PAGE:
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After suffering an injury to his ankle during offseason workouts this year, speedy slot receiver Andrew Hawkins has been missed by the Cincinnati Bengals offense in 2013.
The 5'7" receiver is known for his explosiveness and big-play ability. Within the first three games of the 2012 season, Hawkins recorded two touchdowns of over 50 yards. So far this season, the Bengals have lacked that threat outside of All-Pro receiver A.J. Green.
The longest play from scrimmage by a Bengals wide receiver outside of Green this season was a 32-yard catch and run by Mohamed Sanu in Week 3 against the Green Bay Packers.
Hawkins' versatility and explosiveness will certainly help the Bengals in their quest to attain the AFC North title this year. The team currently holds a 2-1 record, which is tied atop the division with the Baltimore Ravens.
Dennis Pitta: Baltimore Ravens
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During the Baltimore Ravens' training camp, tight end Dennis Pitta suffered a dislocated hip that looked to be a season-ending injury. Luckily, there was no ligament damage, which makes a return in 2013 a possibility.
The Ravens placed Pitta on the reserve/injured list but designated him to return. According to ESPN, Pitta is eligible to return after Week 8 but will likely see action later in the season.
After the departure of wide receiver Anquan Boldin to San Francisco, Pitta figured to be a huge factor in the Ravens' offensive scheme this season. Without the tight end in the fold, quarterback Joe Flacco has struggled.
With an 80.0 passer rating and a touchdown-to-interception ratio of 3-2, Flacco has been underwhelming so far—something that can be credited to his lack of weapons.
The absence of Pitta and his 61 receptions for 669 yards and seven touchdowns in 2012 are magnified by the remaining inexperience in the Ravens' wide receiver corps. After Torrey Smith—who is only in this third year—the next most productive receiver is rookie Marlon Brown.
Baltimore will not want to rely on aging veterans Brandon Stokley and Dallas Clark down the stretch, so the return of Pitta is of the utmost importance for the reigning Super Bowl champions.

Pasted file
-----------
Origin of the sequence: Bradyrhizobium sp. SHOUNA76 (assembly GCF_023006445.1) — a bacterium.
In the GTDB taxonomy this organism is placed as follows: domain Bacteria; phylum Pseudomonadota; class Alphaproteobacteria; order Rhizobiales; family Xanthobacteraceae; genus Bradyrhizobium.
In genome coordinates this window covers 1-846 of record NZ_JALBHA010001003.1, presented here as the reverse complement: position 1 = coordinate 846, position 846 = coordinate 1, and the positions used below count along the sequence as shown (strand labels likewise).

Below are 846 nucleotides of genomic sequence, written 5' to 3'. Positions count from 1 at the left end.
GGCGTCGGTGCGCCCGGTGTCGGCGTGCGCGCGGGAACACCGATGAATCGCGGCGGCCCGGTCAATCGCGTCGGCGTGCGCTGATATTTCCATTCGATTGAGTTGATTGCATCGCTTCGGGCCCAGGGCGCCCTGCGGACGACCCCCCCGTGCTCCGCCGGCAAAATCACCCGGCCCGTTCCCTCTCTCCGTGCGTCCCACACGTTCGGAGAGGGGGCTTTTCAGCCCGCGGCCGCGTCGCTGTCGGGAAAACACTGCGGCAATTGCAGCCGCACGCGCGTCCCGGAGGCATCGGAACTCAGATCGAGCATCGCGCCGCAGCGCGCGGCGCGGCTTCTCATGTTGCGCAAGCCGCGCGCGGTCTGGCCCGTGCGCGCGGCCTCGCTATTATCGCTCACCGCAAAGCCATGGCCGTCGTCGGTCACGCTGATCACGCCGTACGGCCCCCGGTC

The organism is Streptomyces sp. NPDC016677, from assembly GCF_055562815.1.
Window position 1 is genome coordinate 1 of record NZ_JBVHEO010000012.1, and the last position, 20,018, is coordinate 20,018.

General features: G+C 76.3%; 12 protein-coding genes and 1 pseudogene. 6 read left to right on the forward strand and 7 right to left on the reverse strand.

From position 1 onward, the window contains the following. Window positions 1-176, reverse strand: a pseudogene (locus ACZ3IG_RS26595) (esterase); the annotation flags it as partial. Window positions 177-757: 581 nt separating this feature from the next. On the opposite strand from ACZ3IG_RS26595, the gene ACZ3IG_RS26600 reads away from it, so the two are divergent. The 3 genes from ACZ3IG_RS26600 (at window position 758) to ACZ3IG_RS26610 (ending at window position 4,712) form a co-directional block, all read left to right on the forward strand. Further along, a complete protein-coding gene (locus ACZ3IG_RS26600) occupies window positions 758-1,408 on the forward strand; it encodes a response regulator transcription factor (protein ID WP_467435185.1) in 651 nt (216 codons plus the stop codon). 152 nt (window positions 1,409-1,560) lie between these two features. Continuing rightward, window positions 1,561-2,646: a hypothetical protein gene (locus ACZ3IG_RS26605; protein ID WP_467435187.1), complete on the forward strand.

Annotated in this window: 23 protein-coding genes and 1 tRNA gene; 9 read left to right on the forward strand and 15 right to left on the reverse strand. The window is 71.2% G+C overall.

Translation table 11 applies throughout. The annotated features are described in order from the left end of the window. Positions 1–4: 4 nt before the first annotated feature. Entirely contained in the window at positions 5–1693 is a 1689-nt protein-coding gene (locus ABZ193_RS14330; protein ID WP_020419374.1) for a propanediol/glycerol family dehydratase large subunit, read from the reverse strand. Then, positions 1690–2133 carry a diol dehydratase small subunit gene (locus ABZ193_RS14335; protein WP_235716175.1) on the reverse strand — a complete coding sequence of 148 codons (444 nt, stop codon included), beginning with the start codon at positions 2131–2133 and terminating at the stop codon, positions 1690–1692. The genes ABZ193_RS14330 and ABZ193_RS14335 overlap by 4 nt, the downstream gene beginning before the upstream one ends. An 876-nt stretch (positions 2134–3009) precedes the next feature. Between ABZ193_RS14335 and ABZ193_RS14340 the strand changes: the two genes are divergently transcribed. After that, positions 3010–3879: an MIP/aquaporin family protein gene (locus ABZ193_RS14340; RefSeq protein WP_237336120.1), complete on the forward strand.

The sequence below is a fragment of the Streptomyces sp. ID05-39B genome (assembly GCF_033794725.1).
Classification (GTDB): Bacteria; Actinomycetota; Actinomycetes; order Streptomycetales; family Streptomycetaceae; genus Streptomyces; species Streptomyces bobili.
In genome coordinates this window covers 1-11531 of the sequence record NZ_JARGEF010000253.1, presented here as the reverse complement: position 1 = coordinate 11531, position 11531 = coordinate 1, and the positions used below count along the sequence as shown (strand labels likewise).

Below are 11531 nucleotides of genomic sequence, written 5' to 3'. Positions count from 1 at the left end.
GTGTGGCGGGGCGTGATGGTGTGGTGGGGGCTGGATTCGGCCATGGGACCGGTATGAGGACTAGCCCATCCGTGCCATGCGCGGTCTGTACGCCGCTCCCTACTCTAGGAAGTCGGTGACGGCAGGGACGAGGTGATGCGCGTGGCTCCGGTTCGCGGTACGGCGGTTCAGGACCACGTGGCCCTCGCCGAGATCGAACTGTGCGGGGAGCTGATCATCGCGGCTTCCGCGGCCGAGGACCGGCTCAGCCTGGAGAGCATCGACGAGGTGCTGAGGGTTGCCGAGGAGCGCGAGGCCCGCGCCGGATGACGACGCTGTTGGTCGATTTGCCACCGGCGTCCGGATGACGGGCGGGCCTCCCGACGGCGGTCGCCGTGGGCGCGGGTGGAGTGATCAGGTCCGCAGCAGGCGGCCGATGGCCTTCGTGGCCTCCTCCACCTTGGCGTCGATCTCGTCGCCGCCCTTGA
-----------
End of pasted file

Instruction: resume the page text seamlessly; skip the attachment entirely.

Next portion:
Derek Sherrod: Green Bay Packers
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The Green Bay Packers could certainly use some help at the offensive tackle position right now.
After the season-ending injury to Bryan Bulaga, left tackle David Bakhtiari has stepped in and struggled mightily. Pro Football Focus (subscription required) has given the tackle a negative-2.8 grade in pass protection so far this season. His worst effort on the year came against the Bengals this past Sunday—defensive end Michael Johnson repeatedly beat him to the tune of 1.5 sacks.
If the Packers are to right the ship, the first order of business is to keep quarterback Aaron Rodgers upright. Rodgers has been sacked 10 times this season, which puts him on pace to be sacked 53 times on the season.
Sitting at 1-2 on the season, the Packers could use an injection of youth on the offensive line. This is where former first-round selection Derek Sherrod comes in.
Sherrod broke both his tibia and fibula in his right leg back in December of 2011. According to Pro Football Talk, complications with his surgery was the reason for Sherrod's prolonged absence. He was placed on the PUP list to start the 2013 season and will miss at least the first six weeks.
The Packers have suffered due to mediocre play on the offensive line and Sherrod was intended to be a key factor to change that trend.
If Sherrod can find his way back onto the field this season, the Packers offensive line would receive an immediate upgrade—much to the delight of their quarterback.